hc’s problem list

 

hc's problem list, medical records, news & gossip, policy issues

An angry veterinarian says “I don’t understand…” (Reprise five years later)

It’s five years since the ARRA/HITECH legislation was passed that pretty much mandates that American medicine has to computerize. Policies created since then have been enormously effective at moving adoption forward. We still need vast improvements of the user interface, but things are moving in the right direction. Five years ago I myself was trying […]

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hc's problem list, medical records, policy issues

“Imagine someone had been managing your money and you thought you weren’t qualified.” (Reprise five years later)

Five years ago last week, I posted this. A lot has changed since then. Next week I’ll be re-posting what happened next, back then. The subject is still just as valid, so do think about it. Here’s a “reprint”: _________________ I want you to think about something for a few days. Imagine that for all […]

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hc's problem list, patient networks, policy issues, pts as teachers, reforming hc, shared decision making, trends & principles

e-Patient Manifesto: “Patients Included”

In 1517, Martin Luther nailed his “Ninety-Five Theses” to the wooden doors of Wittenberg Cathedral, sparking a global reformation of the Christian faith that’s still going on today. In the 1950s and 1960s Dr. Martin Luther King Jr. worked to drive inclusion for all in a society that had long separated people of different backgrounds. […]

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e-patient stories, general, hc's problem list, policy issues

Screw HIPAA: Here’s a Look at My Doctor’s Office

A few months ago, I complained about the layout of one of my doctor’s offices. There’s a rough layout drawing of the office waiting area to the side there. I’m standing just in front of the number 1, while people are sitting along the wall behind me. Do you see the problem? After I identify […]

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hc's problem list, research issues

NY Times: “Do clinical trials work?”

Just a quick note on something I’m happy to say we’ve been hollering here for years: A lot of what passes for “evidence” from peer reviewed medical journals is scientifically weak, and has never been verified by an independent lab. That means to be scientific, e-patients and their physicians must be cautious about interpreting any published result: […]

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hc's problem list, policy issues, research issues, shared decision making

Raw data now! Open science! Sign Ben Goldacre’s #AllTrials petition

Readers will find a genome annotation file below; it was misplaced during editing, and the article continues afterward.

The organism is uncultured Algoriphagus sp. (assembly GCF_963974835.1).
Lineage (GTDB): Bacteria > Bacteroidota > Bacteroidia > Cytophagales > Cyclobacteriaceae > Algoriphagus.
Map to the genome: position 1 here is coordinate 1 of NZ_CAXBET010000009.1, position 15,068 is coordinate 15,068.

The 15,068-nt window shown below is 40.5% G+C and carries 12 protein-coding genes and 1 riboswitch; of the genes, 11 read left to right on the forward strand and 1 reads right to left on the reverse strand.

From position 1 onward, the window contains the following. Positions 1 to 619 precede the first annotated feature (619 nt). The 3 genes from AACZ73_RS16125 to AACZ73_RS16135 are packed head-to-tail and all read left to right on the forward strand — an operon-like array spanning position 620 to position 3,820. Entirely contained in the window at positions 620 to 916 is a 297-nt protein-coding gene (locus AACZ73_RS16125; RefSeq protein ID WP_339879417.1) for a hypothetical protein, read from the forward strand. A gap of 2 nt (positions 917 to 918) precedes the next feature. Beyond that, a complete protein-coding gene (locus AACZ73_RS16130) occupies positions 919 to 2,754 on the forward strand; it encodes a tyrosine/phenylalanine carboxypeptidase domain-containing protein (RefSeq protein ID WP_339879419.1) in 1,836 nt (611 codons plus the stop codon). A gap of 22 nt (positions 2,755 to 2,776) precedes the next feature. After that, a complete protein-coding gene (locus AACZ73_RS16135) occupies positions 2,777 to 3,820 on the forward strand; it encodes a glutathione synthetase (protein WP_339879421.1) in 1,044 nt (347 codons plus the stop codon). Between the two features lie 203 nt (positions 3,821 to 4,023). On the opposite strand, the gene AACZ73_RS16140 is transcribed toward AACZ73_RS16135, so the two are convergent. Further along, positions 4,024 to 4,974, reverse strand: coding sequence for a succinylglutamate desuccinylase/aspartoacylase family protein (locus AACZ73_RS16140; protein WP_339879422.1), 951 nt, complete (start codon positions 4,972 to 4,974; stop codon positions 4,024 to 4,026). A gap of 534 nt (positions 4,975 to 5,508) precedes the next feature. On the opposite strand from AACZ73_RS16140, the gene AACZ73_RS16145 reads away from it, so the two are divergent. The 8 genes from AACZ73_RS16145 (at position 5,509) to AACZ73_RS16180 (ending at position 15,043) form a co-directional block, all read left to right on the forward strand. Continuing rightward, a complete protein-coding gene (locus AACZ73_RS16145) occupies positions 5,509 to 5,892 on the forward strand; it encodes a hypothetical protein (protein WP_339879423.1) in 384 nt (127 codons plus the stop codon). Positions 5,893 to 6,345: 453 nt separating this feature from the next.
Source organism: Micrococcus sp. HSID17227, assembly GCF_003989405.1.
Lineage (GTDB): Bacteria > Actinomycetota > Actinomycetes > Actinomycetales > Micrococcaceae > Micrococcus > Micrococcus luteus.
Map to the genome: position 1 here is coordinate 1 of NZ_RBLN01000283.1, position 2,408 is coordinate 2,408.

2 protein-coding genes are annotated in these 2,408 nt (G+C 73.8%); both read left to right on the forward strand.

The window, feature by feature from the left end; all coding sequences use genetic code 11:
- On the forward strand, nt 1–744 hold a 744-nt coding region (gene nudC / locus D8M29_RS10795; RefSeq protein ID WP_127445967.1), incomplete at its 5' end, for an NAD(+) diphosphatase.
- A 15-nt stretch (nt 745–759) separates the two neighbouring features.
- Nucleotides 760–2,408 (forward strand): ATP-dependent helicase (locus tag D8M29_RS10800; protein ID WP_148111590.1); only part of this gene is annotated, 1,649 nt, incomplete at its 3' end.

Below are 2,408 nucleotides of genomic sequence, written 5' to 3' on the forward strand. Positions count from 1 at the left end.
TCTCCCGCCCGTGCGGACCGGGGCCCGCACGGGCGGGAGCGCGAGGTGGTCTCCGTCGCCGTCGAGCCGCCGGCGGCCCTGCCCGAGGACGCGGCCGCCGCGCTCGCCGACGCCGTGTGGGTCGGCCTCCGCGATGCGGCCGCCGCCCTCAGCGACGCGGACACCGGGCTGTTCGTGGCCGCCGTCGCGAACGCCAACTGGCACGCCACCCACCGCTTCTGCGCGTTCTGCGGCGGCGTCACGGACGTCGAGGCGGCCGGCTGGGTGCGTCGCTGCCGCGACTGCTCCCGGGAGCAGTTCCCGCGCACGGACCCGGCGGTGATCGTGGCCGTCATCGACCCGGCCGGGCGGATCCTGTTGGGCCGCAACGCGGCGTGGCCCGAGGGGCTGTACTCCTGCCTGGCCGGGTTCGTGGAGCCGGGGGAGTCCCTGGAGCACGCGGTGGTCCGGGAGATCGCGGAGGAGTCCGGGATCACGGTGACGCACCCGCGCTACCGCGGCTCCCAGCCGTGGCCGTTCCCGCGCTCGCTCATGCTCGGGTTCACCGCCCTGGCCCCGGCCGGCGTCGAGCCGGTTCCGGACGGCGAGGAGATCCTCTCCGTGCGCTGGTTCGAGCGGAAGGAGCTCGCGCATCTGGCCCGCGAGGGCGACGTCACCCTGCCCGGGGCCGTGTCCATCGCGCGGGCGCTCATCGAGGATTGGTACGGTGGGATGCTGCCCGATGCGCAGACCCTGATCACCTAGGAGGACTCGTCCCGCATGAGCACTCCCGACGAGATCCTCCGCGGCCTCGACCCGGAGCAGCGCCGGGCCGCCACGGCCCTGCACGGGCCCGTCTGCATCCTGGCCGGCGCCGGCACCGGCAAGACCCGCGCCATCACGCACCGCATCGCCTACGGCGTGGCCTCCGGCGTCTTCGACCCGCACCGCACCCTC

Last year during TEDMED 2012, in “The cancer at the core of evidence-based medicine”: Ben Goldacre on the missing data, we covered the vitally important news that a lot of medical research has gone missing, leading to a severely corrupted foundation for evidence-based medicine. If you haven’t read that quick post with 6 minute video interview, please […]

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end of life, hc's problem list, key people

Caregivers, please share your stories

Caregivers, please share your stories

The Pew Research Center will release a new report about caregivers in June. As we prepare, I’m looking for stories to share with reporters so they can better understand the context for our data. If you have experience caring for a family member, a friend, or a neighbor, either now or in the past, please consider writing […]

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hc's problem list, positive patterns, reforming hc

What if health care…?

For over a year I’ve been the accidental manager of a community garden. All I did — I swear — is point out an open plot of land and people started pitching in, planting, asking friends to join them. All of a sudden we’d transformed a bare patch into something beautiful. I thought for sure […]

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found on the net, hc's problem list, policy issues

What if we treated substandard *info* like substandard drugs? (Riff on an IOM report)

Major typo fix, 3:23pm – “they’re giving” is not same as “they’re given”! Sorry. This note arrived today from the Institute of Medicine. I’m in DC at the moment, at a big briefing by the Health Affairs policy journal about patient engagement, and a key issue keeps coming up: the problems that happen when patients […]

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e-patient stories, hc's problem list

Cristin Lind: My new litmus test for patient-centeredness

Guest blogger Cristin Lind is an e-caregiver and e-patient; her personal blog is called Durga’s Toolbox. When trying to find a definition for what real patient- or family-centered care looks like, I can easily to get caught up in inspirational jargon. But a recent visit for my biannual mammogram (fun!) helped me give a very […]

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